From the Brennan Center for Justice, Fair Courts E-Lert October 15, 2010:
Justice Elena Kagan’s decision to recuse herself in 25 of the cases the U.S. Supreme Court has agreed to hear continues to inspire discussion about judicial disqualification. A New York Times editorial praises Justice Kagan’s decision, but questions the credibility of a judicial system that relies on voluntary recusal. The editorial recounts two recent examples – Justice Antonin Scalia’s decision not to disqualify himself from a case involving then-Vice President Cheney, with whom the Justice socialized, and Caperton v. Massey, the 2009 landmark recusal case – in which unclear recusal guidelines cast doubt on judicial impartiality. Senator Patrick Leahy, the chairman of the Senate Judiciary Committee, is currently pushing legislation to allow retired Supreme Court justices to return to the bench if a current justice must recuse, but the Times editorial contends a more vigorous disqualification process is necessary. Meanwhile, another Times editorial argues that Justice Clarence Thomas’ wife should be required to disclose donors to the conservative nonprofit organization she leads so that Justice Thomas can “comply with a fundamental ethical and legal requirement to “disqualify himself in any proceeding in which his impartiality might reasonably be questioned.” A separate Times article reports that Mrs. Thomas – who recently appeared at a large Tea Party convention – is playing “the most partisan role ever for a spouse of a justice on the nation’s highest court.”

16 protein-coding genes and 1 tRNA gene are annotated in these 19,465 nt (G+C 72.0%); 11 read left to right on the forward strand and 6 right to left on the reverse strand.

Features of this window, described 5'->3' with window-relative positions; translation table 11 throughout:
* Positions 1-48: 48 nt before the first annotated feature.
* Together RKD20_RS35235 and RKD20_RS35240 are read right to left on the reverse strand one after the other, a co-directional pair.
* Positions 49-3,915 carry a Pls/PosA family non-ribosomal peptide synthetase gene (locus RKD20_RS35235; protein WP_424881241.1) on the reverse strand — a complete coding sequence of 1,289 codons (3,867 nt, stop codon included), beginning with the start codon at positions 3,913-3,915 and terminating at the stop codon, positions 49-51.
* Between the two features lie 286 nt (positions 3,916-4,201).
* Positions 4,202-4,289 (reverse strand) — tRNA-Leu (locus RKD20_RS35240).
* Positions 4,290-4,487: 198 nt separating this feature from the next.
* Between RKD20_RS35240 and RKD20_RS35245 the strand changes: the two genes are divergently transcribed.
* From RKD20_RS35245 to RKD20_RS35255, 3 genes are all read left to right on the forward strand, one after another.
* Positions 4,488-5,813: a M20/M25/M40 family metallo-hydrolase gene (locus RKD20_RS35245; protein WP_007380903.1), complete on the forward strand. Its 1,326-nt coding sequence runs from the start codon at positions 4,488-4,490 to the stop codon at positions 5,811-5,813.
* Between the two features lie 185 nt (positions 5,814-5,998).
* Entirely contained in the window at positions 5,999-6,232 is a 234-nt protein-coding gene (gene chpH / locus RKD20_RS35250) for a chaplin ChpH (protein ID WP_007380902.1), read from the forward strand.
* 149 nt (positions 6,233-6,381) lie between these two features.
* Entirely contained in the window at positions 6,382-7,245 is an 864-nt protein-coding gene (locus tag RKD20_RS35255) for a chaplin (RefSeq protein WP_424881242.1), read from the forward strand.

Justice Thomas and His Wife, New York Times, October 12, 2010; Activism of Thomas’s Wife Could Raise Judicial Issues, New York Times, Jackie Calmes, October 8, 2010; Recusals and the Court, New York Times, October 7, 2010.